As I exit back onto the crowded street with my meal packaged in a styrofoam clamshell and plastic bag, I feel frustrated. Did I waste three years excelling in college Mandarin courses just to get to a place where I am pointing? Even when I do find someone who speaks Mandarin, they speak way faster than I’m used to. Was learning Chinese in a classroom halfway across the world the wrong move? Why did I think this would work?
Then, I catch a whiff of the food I ordered. It smells delicious. Despite the language barrier, I accomplished my goal. I have a tasty, authentic meal. There’s an American burger chain right down the road that I could have gone to. It’s safe. Comfortable. But I chose not to do that. And I’m proud of myself for that choice. This restaurant becomes my go to. Being in Shanghai, I start to feel the benefits of embracing uncertainty and stepping outside my comfort zone.
A few days later, I’m standing in a crowded train car at the Xintiandi Station. It’s rush hour. Men wear suits. They carry briefcases and lunchboxes. Kids on their way home from evening school look tired and hungry. I am too. All of a sudden, I hear the high screech of brakes. The train stops with a jolt. The doors open. The PA system comes on, and someone starts shouting instructions in rapid Shanghainese. Again, I can’t understand a word.
People look alarmed. They jump into action, fleeing from the train onto the platform. Someone’s shoe flies through the air as he runs out the door, elbowing someone next to him. I rush out and follow the crowd down the platform; my pulse races. I have no idea what’s going on. I feel on edge as we emerge from the station into the relative calm of the city.
Nothing about China is what I expect. Growing up, I was taught to avoid risk as much as possible. “Don’t keep the AC on too high or you’ll catch a cold. Don’t cross the street before the light turns or you’ll get hit by a car.” Here in Shanghai, I can’t avoid unfamiliar situations or uncertain outcomes. The assumptions I made about how things would go here, how easily I would be able to navigate the language, the culture, it’s all thrown out the window.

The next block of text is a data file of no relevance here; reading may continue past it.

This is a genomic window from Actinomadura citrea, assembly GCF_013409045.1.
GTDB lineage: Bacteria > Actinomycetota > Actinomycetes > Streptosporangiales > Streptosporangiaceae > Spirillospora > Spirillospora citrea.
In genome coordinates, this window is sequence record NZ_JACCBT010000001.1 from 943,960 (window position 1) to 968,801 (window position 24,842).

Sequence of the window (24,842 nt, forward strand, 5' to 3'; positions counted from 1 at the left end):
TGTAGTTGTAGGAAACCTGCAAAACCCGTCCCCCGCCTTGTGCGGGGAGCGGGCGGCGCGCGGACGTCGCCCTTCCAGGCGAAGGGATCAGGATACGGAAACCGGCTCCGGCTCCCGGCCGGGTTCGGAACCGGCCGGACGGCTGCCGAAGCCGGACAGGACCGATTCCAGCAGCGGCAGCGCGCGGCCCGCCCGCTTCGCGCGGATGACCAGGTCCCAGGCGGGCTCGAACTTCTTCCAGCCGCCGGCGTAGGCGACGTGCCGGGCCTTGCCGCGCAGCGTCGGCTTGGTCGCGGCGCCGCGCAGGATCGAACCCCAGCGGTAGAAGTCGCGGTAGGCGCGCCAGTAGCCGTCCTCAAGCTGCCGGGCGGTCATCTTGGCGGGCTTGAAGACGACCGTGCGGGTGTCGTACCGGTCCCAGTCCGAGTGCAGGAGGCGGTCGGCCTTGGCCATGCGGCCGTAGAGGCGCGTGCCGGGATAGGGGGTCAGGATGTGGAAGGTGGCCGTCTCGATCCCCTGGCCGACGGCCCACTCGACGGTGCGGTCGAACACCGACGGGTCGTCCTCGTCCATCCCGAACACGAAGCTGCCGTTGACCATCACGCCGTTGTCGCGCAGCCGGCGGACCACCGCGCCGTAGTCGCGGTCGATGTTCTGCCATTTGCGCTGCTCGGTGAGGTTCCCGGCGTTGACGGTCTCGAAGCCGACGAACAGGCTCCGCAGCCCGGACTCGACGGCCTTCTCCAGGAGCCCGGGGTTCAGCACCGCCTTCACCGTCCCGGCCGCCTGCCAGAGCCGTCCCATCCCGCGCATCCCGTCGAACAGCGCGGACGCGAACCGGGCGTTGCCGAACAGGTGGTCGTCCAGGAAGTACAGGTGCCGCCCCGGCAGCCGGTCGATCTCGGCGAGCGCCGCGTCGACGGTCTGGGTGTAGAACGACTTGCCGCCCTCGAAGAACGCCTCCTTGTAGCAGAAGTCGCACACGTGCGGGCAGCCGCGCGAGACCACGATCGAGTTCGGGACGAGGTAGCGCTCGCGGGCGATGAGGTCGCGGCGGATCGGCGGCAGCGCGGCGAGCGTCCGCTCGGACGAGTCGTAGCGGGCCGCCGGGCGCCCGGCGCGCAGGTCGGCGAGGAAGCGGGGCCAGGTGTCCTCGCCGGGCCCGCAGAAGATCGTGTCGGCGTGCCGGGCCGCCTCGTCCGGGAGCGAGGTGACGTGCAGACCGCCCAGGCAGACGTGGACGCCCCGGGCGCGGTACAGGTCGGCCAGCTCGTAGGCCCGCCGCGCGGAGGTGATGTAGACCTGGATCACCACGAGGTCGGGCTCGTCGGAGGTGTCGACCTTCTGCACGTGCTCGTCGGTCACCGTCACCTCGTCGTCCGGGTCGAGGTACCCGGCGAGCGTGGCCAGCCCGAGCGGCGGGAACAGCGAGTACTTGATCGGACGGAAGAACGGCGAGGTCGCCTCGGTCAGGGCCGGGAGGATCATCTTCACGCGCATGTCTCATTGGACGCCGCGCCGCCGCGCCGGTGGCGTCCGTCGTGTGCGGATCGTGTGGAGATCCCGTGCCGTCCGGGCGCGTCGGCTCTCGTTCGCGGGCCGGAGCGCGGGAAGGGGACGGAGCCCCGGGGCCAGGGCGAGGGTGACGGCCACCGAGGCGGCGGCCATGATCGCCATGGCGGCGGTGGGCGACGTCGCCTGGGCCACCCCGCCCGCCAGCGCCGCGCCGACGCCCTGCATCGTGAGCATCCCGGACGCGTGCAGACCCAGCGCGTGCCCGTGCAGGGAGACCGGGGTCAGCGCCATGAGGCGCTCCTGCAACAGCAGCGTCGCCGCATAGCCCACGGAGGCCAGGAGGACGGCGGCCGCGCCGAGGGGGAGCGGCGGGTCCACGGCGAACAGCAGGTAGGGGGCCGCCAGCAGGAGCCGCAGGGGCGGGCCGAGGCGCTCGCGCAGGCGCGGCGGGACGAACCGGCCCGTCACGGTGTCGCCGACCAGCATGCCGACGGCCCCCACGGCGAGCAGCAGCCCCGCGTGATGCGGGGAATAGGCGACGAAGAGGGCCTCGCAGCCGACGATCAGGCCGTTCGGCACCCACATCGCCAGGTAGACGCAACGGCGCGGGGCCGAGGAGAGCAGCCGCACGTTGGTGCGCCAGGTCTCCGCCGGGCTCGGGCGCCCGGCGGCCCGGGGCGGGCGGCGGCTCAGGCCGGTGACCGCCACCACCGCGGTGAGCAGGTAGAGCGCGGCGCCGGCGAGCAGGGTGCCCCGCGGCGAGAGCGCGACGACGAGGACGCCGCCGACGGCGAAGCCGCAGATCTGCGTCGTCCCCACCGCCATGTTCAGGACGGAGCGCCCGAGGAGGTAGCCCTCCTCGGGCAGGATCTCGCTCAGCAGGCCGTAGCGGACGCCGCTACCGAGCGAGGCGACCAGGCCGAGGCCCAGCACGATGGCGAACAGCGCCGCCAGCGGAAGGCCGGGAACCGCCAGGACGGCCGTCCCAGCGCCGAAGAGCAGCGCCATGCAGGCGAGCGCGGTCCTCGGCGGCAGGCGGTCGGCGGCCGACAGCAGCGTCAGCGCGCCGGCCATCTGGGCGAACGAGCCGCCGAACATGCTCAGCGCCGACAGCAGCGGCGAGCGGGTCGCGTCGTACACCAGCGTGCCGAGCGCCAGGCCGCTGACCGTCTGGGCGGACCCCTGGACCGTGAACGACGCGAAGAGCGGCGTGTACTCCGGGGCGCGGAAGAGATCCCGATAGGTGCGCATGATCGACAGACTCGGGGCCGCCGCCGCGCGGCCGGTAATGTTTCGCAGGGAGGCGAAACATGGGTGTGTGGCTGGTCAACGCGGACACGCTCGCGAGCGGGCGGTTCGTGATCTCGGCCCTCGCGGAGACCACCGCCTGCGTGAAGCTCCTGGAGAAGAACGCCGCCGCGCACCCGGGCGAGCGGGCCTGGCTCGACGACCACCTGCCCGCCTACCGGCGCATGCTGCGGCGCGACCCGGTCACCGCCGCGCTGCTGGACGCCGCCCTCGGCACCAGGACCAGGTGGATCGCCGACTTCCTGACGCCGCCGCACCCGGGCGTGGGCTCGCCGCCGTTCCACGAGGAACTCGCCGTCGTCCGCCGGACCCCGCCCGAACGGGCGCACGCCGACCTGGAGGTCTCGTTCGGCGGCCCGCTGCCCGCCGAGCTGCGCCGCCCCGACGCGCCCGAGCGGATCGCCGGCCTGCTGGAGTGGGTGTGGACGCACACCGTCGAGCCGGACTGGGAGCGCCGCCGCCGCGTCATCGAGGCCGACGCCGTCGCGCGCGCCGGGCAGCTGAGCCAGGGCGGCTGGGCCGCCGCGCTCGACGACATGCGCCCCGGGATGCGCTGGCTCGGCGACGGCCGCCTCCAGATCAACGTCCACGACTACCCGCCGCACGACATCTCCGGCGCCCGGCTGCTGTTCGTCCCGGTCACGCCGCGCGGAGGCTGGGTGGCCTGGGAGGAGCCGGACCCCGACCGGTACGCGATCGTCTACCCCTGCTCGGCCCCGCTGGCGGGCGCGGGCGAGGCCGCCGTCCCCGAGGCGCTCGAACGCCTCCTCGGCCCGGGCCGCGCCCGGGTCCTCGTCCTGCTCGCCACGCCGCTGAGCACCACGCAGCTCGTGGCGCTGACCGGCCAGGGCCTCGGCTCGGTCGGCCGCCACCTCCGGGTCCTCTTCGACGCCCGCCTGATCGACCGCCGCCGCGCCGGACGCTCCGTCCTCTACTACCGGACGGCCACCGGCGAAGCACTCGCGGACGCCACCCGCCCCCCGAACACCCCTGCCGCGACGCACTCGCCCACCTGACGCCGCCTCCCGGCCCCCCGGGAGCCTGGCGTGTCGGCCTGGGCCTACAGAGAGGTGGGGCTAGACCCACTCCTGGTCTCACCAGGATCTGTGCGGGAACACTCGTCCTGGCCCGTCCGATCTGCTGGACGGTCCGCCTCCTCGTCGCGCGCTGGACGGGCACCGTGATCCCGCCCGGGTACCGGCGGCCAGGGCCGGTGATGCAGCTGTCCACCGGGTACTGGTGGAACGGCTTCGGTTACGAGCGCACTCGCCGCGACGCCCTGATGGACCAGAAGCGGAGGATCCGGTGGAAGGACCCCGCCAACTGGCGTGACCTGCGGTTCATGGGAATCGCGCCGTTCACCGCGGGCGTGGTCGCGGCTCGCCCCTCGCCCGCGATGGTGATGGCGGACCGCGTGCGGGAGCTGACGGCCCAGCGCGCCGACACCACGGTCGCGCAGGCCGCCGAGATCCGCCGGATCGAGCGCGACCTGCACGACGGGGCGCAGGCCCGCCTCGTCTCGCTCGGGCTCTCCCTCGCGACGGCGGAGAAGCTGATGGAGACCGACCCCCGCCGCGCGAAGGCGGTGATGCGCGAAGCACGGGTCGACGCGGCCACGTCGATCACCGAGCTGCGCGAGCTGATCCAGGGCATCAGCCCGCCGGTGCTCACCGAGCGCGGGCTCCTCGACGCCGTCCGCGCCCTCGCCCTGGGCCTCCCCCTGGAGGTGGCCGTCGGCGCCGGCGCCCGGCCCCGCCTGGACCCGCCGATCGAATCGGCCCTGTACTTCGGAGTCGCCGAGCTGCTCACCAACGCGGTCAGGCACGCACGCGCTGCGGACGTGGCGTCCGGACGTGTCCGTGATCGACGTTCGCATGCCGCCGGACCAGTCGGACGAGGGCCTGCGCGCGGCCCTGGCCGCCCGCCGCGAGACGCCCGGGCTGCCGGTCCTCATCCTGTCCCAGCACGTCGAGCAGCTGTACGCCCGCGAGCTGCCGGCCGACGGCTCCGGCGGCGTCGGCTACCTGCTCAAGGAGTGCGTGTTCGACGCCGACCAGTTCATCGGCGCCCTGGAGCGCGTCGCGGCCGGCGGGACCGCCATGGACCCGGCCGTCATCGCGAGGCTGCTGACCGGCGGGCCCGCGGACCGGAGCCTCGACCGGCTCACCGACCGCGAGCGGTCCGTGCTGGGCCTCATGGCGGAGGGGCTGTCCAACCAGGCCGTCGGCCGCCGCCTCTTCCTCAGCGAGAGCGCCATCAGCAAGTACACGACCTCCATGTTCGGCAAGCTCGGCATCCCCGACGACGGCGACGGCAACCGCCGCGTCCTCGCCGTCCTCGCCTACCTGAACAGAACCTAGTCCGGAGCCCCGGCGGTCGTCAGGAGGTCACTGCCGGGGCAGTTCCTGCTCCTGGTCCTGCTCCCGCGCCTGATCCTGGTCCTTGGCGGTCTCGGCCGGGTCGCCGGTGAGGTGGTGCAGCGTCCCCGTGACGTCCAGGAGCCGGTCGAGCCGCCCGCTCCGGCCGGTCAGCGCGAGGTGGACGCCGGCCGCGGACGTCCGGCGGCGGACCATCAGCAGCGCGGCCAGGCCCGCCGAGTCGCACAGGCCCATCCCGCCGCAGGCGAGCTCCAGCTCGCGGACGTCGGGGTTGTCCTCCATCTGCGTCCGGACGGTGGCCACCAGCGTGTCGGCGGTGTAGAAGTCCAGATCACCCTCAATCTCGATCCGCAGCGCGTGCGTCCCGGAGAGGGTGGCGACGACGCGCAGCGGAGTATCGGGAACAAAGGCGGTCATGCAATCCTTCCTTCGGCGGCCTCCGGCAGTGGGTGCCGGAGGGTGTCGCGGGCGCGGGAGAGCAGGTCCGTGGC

My internship at the law firm isn’t what I expect either. There isn’t the action and glamor I see on TV. It’s cubicles, heads down, bright lights, and the buzz of a fax machine. I feel totally out of my element. I don’t even know how to tie my tie. A guy in the men’s room at the office sees me struggling with it one morning. He laughs and helps me. I spend long days manually turning pages of contracts for clients to sign. It’s like standing next to a concert pianist, only there’s no music. I thought I’d have the chance to write, to express my point of view. Instead, I sit in a small cubicle and like so many people here, I click away and make spreadsheets and do mundane clerical work. It’s disheartening.
Like with chemistry, I’m coming to the unwelcome conclusion that this might not be for me. That familiar fear fills my chest. First pre-med doesn’t work out, now this. What am I going to do now? How am I going to meet the expectations of my friends? My family? Myself? Do I have to start from zero again? How could I be this wrong?
On the other hand, I’ve been wrong about pretty much everything since arriving in China, and yet I’m okay. It’s actually been a pretty amazing experience, all things considered. By unlearning the assumptions I’ve carried, embracing things like being lost or embarrassed, I’m starting to find a new sense of power.
After my internship, I return to the United States for my senior year of college. I return with less clarity but more confidence. I have no idea what I’m going to do with my life. I don’t know what my path to a profession looks like. And part of me wonders maybe that’s ok? My experiences in China seed the belief that in time I’ll figure it out. What I don’t realize is it’s going to take me eight years to really embrace that idea.